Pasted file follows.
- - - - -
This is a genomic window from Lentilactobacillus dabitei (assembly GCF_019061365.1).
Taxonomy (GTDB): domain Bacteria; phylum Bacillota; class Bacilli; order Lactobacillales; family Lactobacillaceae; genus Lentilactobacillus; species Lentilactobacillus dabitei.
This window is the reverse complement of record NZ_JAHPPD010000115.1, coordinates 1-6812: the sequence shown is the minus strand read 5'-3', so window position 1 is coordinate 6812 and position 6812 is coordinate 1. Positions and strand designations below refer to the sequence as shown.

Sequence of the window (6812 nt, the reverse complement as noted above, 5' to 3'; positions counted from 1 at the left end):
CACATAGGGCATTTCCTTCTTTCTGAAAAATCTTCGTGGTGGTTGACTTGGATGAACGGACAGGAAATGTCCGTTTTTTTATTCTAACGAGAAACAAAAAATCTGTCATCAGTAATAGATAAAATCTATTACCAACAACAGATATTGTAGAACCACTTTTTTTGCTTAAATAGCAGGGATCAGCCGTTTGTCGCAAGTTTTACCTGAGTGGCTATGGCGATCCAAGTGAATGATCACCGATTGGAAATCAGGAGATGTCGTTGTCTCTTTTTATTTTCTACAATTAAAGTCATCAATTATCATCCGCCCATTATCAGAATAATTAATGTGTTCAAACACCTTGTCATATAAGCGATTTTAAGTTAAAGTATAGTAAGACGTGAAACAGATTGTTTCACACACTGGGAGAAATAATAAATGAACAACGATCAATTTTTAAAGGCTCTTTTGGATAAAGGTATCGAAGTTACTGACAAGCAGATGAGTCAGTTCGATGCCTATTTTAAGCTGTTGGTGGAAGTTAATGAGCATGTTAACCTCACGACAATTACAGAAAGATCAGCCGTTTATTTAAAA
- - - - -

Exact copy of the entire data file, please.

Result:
This is a genomic window from Lentilactobacillus dabitei (assembly GCF_019061365.1).
Taxonomy (GTDB): domain Bacteria; phylum Bacillota; class Bacilli; order Lactobacillales; family Lactobacillaceae; genus Lentilactobacillus; species Lentilactobacillus dabitei.
This window is the reverse complement of record NZ_JAHPPD010000115.1, coordinates 1-6812: the sequence shown is the minus strand read 5'-3', so window position 1 is coordinate 6812 and position 6812 is coordinate 1. Positions and strand designations below refer to the sequence as shown.

Sequence of the window (6812 nt, the reverse complement as noted above, 5' to 3'; positions counted from 1 at the left end):
CACATAGGGCATTTCCTTCTTTCTGAAAAATCTTCGTGGTGGTTGACTTGGATGAACGGACAGGAAATGTCCGTTTTTTTATTCTAACGAGAAACAAAAAATCTGTCATCAGTAATAGATAAAATCTATTACCAACAACAGATATTGTAGAACCACTTTTTTTGCTTAAATAGCAGGGATCAGCCGTTTGTCGCAAGTTTTACCTGAGTGGCTATGGCGATCCAAGTGAATGATCACCGATTGGAAATCAGGAGATGTCGTTGTCTCTTTTTATTTTCTACAATTAAAGTCATCAATTATCATCCGCCCATTATCAGAATAATTAATGTGTTCAAACACCTTGTCATATAAGCGATTTTAAGTTAAAGTATAGTAAGACGTGAAACAGATTGTTTCACACACTGGGAGAAATAATAAATGAACAACGATCAATTTTTAAAGGCTCTTTTGGATAAAGGTATCGAAGTTACTGACAAGCAGATGAGTCAGTTCGATGCCTATTTTAAGCTGTTGGTGGAAGTTAATGAGCATGTTAACCTCACGACAATTACAGAAAGATCAGCCGTTTATTTAAAA